21. David Altig & Lawrence Christiano & Martin Eichenbaum & Jesper Linde, 2011. "Firm-Specific Capital, Nominal Rigidities and the Business Cycle," Review of Economic Dynamics, Elsevier for the Society for Economic Dynamics, vol. 14(2), pages 225-247, April.
    22. Andolfatto, David, 1996. "Business Cycles and Labor-Market Search," American Economic Review, American Economic Association, vol. 86(1), pages 112-132, March.
    23. Jordi Gali Garreta & Pau Rabanal, 2004. "Technology Shocks and Aggregate Fluctuations; How Well Does the RBC Model Fit Postwar U.S. Data?," IMF Working Papers 04/234, International Monetary Fund.
    24. Rotemberg, Julio J, 1982. "Sticky Prices in the United States," Journal of Political Economy, University of Chicago Press, vol. 90(6), pages 1187-1211, December.
    25. Taylor, John B., 1993. "Discretion versus policy rules in practice," Carnegie-Rochester Conference Series on Public Policy, Elsevier, vol. 39(1), pages 195-214, December.
    26. Frank Smets & Raf Wouters, 2003. "An Estimated Dynamic Stochastic General Equilibrium Model of the Euro Area," Journal of the European Economic Association, MIT Press, vol. 1(5), pages 1123-1175, September.
    27. Calvo, Guillermo A., 1983. "Staggered prices in a utility-maximizing framework," Journal of Monetary Economics, Elsevier, vol. 12(3), pages 383-398, September.
    Full references (including those not matched with items on IDEAS)

    Citations

    Citations are extracted by the CitEc Project, subscribe to its RSS feed for this item.
    as


    Cited by:

    1. Carvalho, Carlos & Ferrero, Andrea & Nechio, Fernanda, 2016. "Demographics and real interest rates: Inspecting the mechanism," European Economic Review, Elsevier, vol. 88(C), pages 208-226.
    2. Patrick A. Imam, 2015. "Shock from Graying: Is the Demographic Shift Weakening Monetary Policy Effectiveness," International Journal of Finance & Economics, John Wiley & Sons, Ltd., vol. 20(2), pages 138-154, March.
    3. repec:eee:japwor:v:42:y:2017:i:c:p:32-44 is not listed on IDEAS
    4. Kitlinski, Tobias & Schmidt, Torsten, 2011. "The Forecasting Performance of an Estimated Medium Run Model," Ruhr Economic Papers 301, RWI - Leibniz-Institut für Wirtschaftsforschung, Ruhr-University Bochum, TU Dortmund University, University of Duisburg-Essen.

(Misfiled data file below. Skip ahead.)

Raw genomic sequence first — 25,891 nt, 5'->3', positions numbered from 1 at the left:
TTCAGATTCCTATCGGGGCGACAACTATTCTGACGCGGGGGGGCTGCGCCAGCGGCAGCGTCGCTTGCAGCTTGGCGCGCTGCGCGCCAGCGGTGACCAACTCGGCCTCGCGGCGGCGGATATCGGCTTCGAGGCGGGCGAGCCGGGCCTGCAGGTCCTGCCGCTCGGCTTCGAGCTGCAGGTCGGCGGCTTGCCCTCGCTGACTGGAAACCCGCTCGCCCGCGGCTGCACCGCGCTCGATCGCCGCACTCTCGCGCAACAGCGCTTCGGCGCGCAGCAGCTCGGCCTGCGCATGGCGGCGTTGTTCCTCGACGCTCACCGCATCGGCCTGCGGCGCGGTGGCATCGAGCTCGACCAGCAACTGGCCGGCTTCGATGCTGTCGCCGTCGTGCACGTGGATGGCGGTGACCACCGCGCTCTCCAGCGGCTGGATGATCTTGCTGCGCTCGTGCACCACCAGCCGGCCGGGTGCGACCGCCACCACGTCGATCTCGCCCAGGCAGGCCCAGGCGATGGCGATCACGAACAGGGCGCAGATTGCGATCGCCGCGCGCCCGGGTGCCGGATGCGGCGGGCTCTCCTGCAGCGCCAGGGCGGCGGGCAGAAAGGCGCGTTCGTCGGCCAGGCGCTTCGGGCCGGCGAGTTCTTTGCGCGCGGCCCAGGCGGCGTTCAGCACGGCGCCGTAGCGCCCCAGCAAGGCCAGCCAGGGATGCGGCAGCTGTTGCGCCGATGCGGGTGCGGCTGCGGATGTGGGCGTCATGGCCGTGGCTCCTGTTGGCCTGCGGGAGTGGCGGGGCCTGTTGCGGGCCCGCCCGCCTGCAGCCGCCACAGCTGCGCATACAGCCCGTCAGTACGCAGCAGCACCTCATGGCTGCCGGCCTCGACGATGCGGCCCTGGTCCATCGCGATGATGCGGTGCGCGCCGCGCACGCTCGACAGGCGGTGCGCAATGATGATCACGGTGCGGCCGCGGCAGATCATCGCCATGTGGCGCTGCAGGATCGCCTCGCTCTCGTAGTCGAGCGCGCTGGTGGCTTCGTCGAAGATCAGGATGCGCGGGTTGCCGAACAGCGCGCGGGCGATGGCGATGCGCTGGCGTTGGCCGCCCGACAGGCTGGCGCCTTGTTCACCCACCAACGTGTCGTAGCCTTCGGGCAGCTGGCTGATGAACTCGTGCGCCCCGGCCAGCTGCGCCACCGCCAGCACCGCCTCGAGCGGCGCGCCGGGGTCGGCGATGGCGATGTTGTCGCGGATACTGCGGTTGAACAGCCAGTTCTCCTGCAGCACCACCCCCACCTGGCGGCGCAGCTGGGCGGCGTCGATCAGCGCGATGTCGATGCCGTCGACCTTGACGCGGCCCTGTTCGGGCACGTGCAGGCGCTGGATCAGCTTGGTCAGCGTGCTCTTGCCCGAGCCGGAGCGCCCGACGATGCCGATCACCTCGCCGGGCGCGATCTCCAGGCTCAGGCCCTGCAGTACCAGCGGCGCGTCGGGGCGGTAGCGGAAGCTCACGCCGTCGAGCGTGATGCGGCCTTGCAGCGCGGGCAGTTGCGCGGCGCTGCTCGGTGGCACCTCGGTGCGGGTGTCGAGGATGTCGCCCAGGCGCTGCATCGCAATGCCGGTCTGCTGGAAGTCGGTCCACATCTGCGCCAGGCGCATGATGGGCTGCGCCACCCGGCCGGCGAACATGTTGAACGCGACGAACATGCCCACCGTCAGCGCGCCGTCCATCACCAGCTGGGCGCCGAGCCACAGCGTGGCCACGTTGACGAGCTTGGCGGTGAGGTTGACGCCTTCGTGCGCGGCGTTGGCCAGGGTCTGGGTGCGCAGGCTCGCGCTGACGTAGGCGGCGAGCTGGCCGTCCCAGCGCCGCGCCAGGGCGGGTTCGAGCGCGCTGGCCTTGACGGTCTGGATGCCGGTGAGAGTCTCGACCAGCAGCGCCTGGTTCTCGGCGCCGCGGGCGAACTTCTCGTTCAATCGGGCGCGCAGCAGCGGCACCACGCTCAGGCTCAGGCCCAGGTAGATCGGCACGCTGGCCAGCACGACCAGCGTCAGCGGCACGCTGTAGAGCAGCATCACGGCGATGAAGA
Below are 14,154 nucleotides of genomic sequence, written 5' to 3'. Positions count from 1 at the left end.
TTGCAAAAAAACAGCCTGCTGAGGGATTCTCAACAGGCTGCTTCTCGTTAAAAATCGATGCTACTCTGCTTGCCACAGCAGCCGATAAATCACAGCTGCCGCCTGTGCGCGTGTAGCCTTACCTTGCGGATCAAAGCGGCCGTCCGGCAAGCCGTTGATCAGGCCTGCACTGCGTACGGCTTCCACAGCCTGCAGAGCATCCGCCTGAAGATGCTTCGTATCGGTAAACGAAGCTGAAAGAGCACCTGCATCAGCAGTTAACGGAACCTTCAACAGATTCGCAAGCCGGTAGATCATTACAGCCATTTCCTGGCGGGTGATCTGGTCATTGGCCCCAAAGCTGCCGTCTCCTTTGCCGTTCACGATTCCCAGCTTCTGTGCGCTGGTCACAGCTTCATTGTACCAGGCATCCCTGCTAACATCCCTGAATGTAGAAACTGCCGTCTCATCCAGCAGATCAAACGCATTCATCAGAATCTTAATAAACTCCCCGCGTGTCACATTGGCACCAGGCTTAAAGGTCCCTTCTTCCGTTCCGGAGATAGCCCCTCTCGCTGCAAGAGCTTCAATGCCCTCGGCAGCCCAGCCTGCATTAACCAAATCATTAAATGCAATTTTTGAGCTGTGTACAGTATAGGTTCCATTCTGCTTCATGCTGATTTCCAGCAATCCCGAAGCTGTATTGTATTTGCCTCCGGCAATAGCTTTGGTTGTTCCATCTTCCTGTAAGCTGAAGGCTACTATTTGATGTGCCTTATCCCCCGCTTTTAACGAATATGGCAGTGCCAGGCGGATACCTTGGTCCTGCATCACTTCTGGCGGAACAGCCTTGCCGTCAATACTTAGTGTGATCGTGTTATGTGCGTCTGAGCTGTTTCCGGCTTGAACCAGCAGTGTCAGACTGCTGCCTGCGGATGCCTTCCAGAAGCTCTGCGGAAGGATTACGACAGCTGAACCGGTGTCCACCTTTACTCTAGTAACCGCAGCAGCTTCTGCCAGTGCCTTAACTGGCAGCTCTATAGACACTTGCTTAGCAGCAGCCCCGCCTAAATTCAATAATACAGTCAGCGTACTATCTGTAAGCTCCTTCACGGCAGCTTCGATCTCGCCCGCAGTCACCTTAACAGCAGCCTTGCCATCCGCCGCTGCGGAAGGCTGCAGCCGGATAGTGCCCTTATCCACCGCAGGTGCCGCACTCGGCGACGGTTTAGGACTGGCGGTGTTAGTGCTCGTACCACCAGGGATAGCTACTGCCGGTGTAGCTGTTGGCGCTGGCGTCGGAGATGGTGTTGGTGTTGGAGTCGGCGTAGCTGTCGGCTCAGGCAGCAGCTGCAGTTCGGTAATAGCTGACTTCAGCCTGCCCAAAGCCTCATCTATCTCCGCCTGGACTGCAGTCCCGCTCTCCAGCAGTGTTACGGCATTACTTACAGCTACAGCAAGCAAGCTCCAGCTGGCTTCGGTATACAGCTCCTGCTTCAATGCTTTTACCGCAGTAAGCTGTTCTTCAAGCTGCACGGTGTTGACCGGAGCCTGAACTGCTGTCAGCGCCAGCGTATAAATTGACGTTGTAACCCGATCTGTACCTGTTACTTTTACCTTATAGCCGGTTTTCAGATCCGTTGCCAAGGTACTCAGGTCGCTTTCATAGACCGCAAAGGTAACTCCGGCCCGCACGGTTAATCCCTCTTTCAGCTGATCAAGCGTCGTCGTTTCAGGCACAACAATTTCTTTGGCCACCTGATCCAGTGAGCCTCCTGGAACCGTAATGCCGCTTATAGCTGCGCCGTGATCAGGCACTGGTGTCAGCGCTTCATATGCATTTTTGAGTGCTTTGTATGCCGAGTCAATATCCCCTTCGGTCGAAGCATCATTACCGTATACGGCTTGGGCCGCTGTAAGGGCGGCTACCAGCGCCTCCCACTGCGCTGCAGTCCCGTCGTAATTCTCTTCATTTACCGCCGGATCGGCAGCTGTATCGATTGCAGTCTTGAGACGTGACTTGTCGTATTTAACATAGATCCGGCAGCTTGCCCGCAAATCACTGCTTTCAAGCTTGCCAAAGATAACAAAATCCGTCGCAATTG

5. Fujita, Shigeru & Fujiwara, Ippei, 2016. "Declining Trends In The Real Interest Rate And Inflation: The Role Of Aging," Working Papers 16-29, Federal Reserve Bank of Philadelphia.
    6. Rod Tyers & Jenny Corbett, 2012. "Japan's economic slowdown and its global implications: a review of the economic modelling," Asian-Pacific Economic Literature, Asia Pacific School of Economics and Government, The Australian National University, vol. 26(2), pages 1-28, November.
    7. FUJITA Shigeru & FUJIWARA Ippei, 2015. "Declining Trends in the Real Interest Rate and Inflation: Role of aging," Discussion papers 15140, Research Institute of Economy, Trade and Industry (RIETI).
    8. Hideki Konishi & Kozo Ueda, 2013. "Aging and Deflation from a Fiscal Perspective," IMES Discussion Paper Series 13-E-13, Institute for Monetary and Economic Studies, Bank of Japan.
    9. Tobias Kitlinski & Torsten Schmidt, 2011. "The Forecasting Performance of an Estimated Medium Run Model," Ruhr Economic Papers 0301, Rheinisch-Westfälisches Institut für Wirtschaftsforschung, Ruhr-Universität Bochum, Universität Dortmund, Universität Duisburg-Essen.
    10. repec:zbw:rwirep:0301 is not listed on IDEAS
    11. Castro, Gabriela & Maria, José R. & Félix, Ricardo Mourinho & Braz, Cláudia Rodrigues, 2017. "Aging And Fiscal Sustainability In A Small Euro Area Economy," Macroeconomic Dynamics, Cambridge University Press, vol. 21(07), pages 1673-1705, October.

    More about this item

    Keywords

    Heterogenous Agents; Life-Cycle; New Keynesian Model;

    JEL classification:

    • E32 - Macroeconomics and Monetary Economics - - Prices, Business Fluctuations, and Cycles - - - Business Fluctuations; Cycles
    • E50 - Macroeconomics and Monetary Economics - - Monetary Policy, Central Banking, and the Supply of Money and Credit - - - General
    • J14 - Labor and Demographic Economics - - Demographic Economics - - - Economics of the Elderly; Economics of the Handicapped; Non-Labor Market Discrimination

    NEP fields

    This paper has been announced in the following NEP Reports:

    Statistics

    Access and download statistics

    Corrections

    All material on this site has been provided by the respective publishers and authors. You can help correct errors and omissions. When requesting a correction, please mention this item's handle: RePEc:ime:imedps:07-e-04. See general information about how to correct material in RePEc.

    For technical questions regarding this item, or to correct its authors, title, abstract, bibliographic or download information, contact: (Kinken). General contact details of provider: http://edirc.repec.org/data/imegvjp.html .

    If you have authored this item and are not yet registered with RePEc, we encourage you to do it here. This allows to link your profile to this item. It also allows you to accept potential citations to this item that we are uncertain about.

    If CitEc recognized a reference but did not link an item in RePEc to it, you can help with this form .

    If you know of missing items citing this one, you can help us creating those links by adding the relevant references in the same way as above, for each refering item. If you are a registered author of this item, you may also want to check the "citations" tab in your RePEc Author Service profile, as there may be some citations waiting for confirmation.

    Please note that corrections may take a couple of weeks to filter through the various RePEc services.

    IDEAS is a RePEc service hosted by the Research Division of the Federal Reserve Bank of St. Louis . RePEc uses bibliographic data supplied by the respective publishers.